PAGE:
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Missouri's only abortion clinic to remain open after judge's injunction holds

The embattled Planned Parenthood of the St. Louis Region does not have to close, despite the health department not renewing its license, the judge said.
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ST. LOUIS — Missouri's lone abortion clinic can still operate after a St. Louis judge on Friday kept an injunction in effect allowing it to perform the procedure.

In the latest legal whiplash in the case, Planned Parenthood of the St. Louis Region was told minutes before a long-awaited court hearing began that the state health department had dealt it a blow, declining to renew its license.

But State Circuit Court Judge Michael Stelzer ruled in favor of the embattled health center, preventing Missouri from becoming the only state in the country without an abortion clinic — temporarily, at least.

"Today is a victory for women to be able to access the kind of medical care that they and their health professionals need and deserve," said M'Evie Mead, director of policy and organizing at Planned Parenthood Advocates in Missouri, which supports the two Planned Parenthood providers in the state, including one that no longer performs abortions.

"It is still very, very difficult to access abortion in Missouri because of medically unnecessary hoops and regulations, but you can still come to Planned Parenthood today for all of your reproductive health care," Mead said. "And that is a good day for women."

Missouri's health department first decided not to renew the health center's abortion license as of June 1 after an inspection in March found problems, including “at least one incident in which patient safety was gravely compromised,” “failed surgical abortions in which women remained pregnant,” and an alleged failure to obtain “informed consent,” the Associated Press reported.

Stelzer granted a preliminary injunction to the clinic on June 10 that allowed it to continue to operate even as the Missouri Department of Health and Senior Services refused to renew its license. He set a deadline of June 21 for the department to make a decision.

Then, despite the health department not renewing the license, Stelzer said on Friday during a hearing that barely lasted five minutes that his previously issued injunction held.

The long-term fate of the clinic remains unclear. Stelzer said he would issue a written order regarding next steps with the injunction as soon as possible, adding it "won't necessarily come today."

Planned Parenthood has argued that the licensing battle is part of a greater anti-abortion effort by the state's administration. Last month, Missouri's Republican Gov. Mike Parson signed a bill banning abortions on or beyond the eighth week of pregnancy without exceptions in cases of rape or incest — one of the nation's most restrictive abortion bills.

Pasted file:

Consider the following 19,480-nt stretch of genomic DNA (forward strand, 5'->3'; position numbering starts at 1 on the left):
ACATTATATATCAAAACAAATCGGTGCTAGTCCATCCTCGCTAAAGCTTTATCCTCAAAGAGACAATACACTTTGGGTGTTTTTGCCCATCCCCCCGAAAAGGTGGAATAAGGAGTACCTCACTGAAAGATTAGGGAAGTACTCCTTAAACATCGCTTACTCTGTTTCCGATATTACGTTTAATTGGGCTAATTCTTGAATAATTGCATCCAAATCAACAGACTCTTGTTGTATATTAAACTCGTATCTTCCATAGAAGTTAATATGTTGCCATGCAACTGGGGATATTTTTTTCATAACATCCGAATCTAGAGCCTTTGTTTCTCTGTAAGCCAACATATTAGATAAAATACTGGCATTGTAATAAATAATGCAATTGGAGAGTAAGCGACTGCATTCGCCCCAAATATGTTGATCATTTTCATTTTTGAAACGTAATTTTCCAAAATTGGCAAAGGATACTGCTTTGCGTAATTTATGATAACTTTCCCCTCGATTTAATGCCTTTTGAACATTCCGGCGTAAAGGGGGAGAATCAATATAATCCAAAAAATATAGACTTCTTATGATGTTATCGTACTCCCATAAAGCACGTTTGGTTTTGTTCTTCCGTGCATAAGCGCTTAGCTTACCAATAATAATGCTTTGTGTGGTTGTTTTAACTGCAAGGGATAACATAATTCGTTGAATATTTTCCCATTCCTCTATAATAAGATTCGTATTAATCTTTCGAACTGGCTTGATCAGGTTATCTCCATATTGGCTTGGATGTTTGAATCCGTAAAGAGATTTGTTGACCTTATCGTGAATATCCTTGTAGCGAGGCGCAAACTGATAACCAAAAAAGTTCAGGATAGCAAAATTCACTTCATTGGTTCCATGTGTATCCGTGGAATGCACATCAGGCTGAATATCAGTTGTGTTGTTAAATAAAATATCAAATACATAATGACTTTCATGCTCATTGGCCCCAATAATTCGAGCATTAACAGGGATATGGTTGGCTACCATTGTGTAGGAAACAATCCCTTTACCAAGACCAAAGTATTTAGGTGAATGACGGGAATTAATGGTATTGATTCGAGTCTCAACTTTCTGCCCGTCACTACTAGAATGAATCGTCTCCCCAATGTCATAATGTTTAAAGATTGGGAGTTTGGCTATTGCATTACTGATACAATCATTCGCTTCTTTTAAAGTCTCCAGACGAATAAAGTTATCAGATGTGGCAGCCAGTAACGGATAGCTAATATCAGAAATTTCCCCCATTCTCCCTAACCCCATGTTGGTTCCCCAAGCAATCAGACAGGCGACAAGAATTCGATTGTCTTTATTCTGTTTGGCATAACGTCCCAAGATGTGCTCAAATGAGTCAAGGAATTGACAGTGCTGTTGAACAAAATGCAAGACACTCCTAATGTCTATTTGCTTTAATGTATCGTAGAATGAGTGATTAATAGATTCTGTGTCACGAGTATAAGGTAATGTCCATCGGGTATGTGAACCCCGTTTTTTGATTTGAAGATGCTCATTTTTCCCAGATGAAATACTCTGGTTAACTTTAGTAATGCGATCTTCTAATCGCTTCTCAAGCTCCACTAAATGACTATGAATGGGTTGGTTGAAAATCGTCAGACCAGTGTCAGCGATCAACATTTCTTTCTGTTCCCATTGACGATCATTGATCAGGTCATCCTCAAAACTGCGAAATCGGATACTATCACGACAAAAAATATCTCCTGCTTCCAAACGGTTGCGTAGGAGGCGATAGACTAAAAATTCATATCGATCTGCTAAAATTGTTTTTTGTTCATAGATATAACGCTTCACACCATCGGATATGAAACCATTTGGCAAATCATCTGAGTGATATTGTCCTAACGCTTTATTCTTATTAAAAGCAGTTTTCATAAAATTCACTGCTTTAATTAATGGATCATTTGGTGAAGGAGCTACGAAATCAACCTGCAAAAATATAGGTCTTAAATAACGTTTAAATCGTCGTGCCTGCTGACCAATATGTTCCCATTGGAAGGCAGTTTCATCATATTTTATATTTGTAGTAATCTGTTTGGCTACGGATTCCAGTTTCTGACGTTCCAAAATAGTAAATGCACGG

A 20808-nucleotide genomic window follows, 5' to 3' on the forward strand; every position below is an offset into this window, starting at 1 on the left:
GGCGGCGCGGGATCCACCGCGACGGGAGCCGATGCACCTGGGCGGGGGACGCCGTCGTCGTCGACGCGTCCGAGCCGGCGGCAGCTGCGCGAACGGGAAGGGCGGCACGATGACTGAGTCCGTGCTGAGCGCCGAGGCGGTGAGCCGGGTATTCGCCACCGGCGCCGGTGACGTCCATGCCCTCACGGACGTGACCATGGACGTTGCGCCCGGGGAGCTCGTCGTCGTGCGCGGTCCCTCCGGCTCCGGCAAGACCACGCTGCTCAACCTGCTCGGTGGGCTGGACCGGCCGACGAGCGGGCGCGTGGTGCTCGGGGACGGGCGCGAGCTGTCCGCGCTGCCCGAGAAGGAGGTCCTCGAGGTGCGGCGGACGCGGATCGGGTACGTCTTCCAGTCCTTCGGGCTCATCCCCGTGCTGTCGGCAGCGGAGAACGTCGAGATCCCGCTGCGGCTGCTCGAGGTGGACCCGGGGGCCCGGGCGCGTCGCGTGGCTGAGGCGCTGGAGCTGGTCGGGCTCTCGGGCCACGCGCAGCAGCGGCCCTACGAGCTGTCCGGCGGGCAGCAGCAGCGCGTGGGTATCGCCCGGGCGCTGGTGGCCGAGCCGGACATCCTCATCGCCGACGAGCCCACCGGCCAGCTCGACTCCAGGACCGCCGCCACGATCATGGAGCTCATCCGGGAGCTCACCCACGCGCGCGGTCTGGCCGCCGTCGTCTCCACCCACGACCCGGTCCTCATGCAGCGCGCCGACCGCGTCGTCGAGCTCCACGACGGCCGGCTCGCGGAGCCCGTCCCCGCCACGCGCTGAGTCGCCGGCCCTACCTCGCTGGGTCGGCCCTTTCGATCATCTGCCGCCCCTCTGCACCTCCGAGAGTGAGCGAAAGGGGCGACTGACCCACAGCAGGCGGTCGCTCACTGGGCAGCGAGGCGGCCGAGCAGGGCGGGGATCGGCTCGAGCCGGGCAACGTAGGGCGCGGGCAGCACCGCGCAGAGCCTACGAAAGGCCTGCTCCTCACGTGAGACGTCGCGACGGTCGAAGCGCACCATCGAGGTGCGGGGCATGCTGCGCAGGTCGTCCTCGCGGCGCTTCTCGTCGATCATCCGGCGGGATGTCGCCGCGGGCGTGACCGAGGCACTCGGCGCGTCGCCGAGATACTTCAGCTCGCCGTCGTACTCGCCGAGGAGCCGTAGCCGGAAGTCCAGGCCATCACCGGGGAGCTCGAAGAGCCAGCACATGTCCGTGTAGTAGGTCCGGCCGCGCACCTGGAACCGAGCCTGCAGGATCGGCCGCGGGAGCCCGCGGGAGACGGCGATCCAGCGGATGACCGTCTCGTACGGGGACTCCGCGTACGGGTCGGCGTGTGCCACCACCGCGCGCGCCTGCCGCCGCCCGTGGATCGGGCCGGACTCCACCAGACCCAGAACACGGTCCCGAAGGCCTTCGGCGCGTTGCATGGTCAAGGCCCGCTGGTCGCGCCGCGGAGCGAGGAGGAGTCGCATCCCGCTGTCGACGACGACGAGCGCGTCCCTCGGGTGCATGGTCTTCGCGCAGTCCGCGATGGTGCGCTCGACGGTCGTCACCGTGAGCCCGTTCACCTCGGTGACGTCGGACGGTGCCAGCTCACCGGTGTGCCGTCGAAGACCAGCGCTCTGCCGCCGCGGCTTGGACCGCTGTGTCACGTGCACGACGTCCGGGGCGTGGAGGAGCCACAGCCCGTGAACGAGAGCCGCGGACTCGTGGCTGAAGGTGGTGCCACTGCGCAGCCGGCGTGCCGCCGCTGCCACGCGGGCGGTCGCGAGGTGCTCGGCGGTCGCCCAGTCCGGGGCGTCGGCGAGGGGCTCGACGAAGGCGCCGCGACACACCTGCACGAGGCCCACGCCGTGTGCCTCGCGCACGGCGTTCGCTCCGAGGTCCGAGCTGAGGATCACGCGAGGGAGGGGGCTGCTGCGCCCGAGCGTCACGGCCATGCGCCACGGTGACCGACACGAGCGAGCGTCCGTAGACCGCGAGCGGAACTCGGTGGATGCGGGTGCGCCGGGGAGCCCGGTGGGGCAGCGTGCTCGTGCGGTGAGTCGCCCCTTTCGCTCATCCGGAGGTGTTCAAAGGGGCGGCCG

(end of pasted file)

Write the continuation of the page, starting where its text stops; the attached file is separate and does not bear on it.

The clinic also says it made changes in response to the state's inspection and has consistently provided high-quality care.

Its legal battle got even thornier this week when Planned Parenthood of the St. Louis Region announced it would no longer be complying with a rule from regulators mandating pelvic exams 72 hours before an abortion as well as on the day of the procedure, calling it another medically unnecessary requirement that the state was putting on it to whittle down Missouri residents' access to abortion.

That stance is backed by the American College of Obstetricians and Gynecologists, which calls multiple pelvic exams for women seeking abortion "unwarranted."

Missouri is one of six states that has only one abortion clinic. The other five states are Kentucky, Mississippi, North Dakota, South Dakota and West Virginia, according to the Guttmacher Institute, a research organization that supports abortion rights.

Missouri had more abortion clinics in the past; in 2008, there were five. But in the past decade, the clinics were unable to keep up with the state's stringent and perpetually evolving requirements, with some closing and then reopening again and then shuttering for good.

The licensing fight comes amid a slew of recent anti-abortion legislation across the country, including a near-total ban on abortions in Alabama. Organizations such as the American Civil Liberties Union are suing to block the bans, which they say are unconstitutional under the 1973 Supreme Court Roe v. Wade decision that federally legalized abortion.

Aaron Mermelstein reported from St. Louis, and Elizabeth Chuck from New York.